Nearly 5,000 years ago in India, the physician Susruta described a disease “brought on by gluttonous overindulgence in rice, flour, and sugar,” in which urine is “like an elephant’s in quantity.”
A Greek, Aretaeus, in the first century A.D. gave us the name “diabetes” from the Greek word for “siphon.” Observing his patient’s extreme thirst, he reasoned that the body acts like a siphon, sucking in water at one end and discharging it at the other.
Ancient physicians knew some of the symptoms of diabetes, but they had no effective way to treat it. Aretaeus recommended dates, raw quinces, and gruel. As late as 1690, doctors prescribed “gelly of viper’s flesh,” broken red coral, sweet almonds, and “fresh flowers of blind nettles.”
Progress accelerated with the age of scientific experimentation. In the 17th century, Thomas Willis called attention to the sweetness of diabetic urine, and in 1776, Dr. Dobson of Liverpool identified this sweetness as that of sugar. In 1796, Dr. John Rollo, using a urine glucose test devised by Dobson, came up with the first effective treatment for diabetes: a diet high in what he called “animal food” (fat and meat) and low in “vegetable matter” (grains and breads). This diet prolonged life for many diabetics (those with what we now call Type 2 or non-insulin-dependent diabetes), and with modifications, was the only treatment for diabetes until the 1920s.
Treatment of Type I diabetes awaited a better understanding of the disease. For many years, no one was sure what part of the body was ill. The stomach, as John Rollo had thought? The kidneys, because of the urination? Perhaps the liver? It wasn’t until 1889 that the matter was settled. That year, two German physiologists, Oskar Minkowski and Joseph von Mering, were investigating the digestion of fat. They knew that the pancreas played a role, so they experimented by removing the pancreases of two dogs. To their surprise, the dogs became diabetic.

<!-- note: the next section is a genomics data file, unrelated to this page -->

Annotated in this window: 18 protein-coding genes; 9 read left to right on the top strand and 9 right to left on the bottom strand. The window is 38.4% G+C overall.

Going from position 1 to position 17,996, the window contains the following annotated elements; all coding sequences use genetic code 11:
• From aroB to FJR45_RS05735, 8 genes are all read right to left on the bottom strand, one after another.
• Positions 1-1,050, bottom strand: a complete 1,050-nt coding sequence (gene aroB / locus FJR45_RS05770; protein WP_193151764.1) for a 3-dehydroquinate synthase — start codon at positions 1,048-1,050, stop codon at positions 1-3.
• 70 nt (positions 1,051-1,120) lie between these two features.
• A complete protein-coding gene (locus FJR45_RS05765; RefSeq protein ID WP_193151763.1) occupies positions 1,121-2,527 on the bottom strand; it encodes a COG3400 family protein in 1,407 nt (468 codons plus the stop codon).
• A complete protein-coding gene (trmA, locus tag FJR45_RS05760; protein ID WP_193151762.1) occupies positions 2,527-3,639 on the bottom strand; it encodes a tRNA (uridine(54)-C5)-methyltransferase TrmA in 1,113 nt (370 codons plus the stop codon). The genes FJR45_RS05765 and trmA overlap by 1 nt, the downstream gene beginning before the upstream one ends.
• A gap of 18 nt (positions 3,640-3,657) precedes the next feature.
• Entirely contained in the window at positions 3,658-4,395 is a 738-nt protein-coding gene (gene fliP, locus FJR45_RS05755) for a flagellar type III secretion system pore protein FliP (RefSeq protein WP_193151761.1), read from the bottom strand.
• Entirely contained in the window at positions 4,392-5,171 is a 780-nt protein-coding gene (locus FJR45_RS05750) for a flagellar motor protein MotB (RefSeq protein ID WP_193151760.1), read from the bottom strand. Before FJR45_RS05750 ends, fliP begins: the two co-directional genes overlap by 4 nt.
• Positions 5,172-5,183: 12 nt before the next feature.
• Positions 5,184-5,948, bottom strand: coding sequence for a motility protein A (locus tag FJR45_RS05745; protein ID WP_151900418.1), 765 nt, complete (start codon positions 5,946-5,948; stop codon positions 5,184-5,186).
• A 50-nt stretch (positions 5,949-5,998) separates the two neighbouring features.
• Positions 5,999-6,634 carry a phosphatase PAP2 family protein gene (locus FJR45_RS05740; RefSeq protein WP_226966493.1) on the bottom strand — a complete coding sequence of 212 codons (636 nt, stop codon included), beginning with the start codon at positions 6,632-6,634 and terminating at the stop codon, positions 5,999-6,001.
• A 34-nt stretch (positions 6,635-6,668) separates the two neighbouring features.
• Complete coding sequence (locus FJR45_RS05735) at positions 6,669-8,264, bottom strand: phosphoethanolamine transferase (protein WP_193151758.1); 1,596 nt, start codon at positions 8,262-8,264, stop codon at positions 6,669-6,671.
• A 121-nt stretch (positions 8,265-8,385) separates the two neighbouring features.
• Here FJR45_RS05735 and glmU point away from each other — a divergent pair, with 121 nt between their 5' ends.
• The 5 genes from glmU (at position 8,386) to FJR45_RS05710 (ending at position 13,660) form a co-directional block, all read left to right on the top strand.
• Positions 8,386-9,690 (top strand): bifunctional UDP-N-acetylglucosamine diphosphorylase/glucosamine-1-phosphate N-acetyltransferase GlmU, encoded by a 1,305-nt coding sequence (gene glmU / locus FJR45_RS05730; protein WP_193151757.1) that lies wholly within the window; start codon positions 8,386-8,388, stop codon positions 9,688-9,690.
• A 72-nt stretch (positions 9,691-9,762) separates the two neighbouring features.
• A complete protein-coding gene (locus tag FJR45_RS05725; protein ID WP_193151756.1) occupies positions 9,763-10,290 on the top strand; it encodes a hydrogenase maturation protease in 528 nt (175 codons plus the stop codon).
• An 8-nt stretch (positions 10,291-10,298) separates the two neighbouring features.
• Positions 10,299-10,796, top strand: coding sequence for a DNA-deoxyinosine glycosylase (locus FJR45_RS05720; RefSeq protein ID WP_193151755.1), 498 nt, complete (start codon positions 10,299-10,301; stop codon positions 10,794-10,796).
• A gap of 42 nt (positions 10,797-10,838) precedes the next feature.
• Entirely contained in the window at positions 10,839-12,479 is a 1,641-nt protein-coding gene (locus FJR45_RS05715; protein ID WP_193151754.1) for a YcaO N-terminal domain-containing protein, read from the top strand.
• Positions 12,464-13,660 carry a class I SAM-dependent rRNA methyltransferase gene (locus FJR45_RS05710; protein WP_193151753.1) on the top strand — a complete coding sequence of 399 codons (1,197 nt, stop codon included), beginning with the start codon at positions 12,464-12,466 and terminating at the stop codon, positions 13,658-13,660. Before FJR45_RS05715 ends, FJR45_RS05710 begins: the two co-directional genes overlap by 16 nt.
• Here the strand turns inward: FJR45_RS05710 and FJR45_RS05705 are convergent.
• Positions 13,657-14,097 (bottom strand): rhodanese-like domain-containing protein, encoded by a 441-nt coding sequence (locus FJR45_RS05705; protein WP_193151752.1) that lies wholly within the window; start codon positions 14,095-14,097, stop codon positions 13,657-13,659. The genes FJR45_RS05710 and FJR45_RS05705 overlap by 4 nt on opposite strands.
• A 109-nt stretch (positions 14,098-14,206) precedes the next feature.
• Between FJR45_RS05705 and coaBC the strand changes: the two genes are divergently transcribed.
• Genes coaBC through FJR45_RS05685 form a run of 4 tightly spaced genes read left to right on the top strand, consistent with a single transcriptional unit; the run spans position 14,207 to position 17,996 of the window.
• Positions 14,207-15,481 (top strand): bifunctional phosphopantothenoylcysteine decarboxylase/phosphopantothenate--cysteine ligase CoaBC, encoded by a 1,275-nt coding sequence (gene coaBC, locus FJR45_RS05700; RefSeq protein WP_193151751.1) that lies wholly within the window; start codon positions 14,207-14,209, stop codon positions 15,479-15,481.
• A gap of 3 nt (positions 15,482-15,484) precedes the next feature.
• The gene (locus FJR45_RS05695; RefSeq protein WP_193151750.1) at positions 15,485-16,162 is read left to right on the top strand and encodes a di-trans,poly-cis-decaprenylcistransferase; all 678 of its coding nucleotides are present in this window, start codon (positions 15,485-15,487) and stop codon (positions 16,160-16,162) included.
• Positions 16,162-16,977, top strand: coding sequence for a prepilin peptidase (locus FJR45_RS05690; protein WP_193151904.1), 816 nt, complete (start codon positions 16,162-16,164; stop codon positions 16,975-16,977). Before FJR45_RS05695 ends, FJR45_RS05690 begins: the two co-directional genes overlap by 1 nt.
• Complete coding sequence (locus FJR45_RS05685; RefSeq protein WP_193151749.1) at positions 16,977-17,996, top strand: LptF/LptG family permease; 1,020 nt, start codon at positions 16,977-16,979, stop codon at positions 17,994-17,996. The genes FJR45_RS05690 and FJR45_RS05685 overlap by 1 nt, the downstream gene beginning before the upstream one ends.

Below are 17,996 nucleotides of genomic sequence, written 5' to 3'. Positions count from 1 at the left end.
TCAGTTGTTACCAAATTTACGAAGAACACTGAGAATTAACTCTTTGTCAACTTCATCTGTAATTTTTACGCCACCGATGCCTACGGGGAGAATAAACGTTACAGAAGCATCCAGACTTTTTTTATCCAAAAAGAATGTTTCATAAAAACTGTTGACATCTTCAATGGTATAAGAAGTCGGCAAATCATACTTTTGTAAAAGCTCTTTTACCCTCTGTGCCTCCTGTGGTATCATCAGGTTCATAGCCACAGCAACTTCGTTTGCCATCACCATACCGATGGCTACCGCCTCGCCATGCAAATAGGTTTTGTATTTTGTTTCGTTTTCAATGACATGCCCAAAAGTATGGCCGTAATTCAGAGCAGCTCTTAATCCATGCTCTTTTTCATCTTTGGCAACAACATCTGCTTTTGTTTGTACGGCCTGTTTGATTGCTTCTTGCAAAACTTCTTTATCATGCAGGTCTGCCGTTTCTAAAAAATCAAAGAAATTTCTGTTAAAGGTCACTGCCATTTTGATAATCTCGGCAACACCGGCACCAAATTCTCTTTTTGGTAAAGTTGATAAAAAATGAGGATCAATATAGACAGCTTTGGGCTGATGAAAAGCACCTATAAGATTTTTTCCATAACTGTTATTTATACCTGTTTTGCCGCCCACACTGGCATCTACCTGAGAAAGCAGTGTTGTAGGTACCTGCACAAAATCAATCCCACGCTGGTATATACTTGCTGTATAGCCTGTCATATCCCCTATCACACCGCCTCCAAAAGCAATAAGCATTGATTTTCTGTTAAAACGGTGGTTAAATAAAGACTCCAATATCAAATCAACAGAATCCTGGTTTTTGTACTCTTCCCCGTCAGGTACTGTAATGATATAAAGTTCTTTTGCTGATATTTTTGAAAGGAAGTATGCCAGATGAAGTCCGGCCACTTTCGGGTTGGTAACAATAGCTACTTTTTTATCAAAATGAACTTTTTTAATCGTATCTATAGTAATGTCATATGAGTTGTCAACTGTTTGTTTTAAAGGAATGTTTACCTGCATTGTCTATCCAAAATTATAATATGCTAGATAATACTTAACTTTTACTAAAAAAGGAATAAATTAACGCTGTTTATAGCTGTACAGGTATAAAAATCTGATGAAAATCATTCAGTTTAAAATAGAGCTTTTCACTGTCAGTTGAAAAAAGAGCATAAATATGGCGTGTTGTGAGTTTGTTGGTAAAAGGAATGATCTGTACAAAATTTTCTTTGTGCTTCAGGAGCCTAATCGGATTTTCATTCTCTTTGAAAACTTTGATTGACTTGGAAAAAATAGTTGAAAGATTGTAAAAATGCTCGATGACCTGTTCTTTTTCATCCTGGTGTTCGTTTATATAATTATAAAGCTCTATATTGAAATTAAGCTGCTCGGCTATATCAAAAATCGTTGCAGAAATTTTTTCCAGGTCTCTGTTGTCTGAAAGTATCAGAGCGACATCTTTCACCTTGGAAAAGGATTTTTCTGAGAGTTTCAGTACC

The next step was to find out what it was in the pancreas that kept people from developing diabetes. An obscure article published 23 years before provided the answer. In it, Paul Langerhans described some “heaps of cells” in the pancreas for which he could see no function (Later these would be called the islets of Langerhans.) Scientists all over the world began searching for the “antidiabetic substance” they thought must be secreted by these cells.
Canadians Frederick Banting and Charles Best achieved success. They extracted a substance from the pancreas-insulin-that when injected into diabetic dogs, lowered blood sugar and prevented death. In January,1922, Banting and Best tried their extract on Leonard Thompson, a 14-year old boy dying of diabetes, and saved his life. The insulin era had begun, and for thousands, Type I diabetes was no longer a quickly fatal disease.
The history of diabetes since 1921 has not yet been capped off by a discovery as dramatic as that of insulin, but these years have yielded greater understanding of diabetes and much-improved treatments.
Especially noteworthy was the realization that diabetes is not a single disease. In 1935 Roger Himsworth divided diabetes into two categories: “insulin sensitive” (today’s Type I) and “insulin insensitive” (the modern Type 2). This division opened up a whole new area of research.
Other scientists are turning their minds to ways of preventing the complications of diabetes-blindness, kidney failure, gangrene and heart attacks. The search is on for better insulin delivery-through insulin pumps, the artificial pancreas, or pancreas transplants.
One day, the history of diabetes will end with the tale of how diabetes and its complications were cured for good.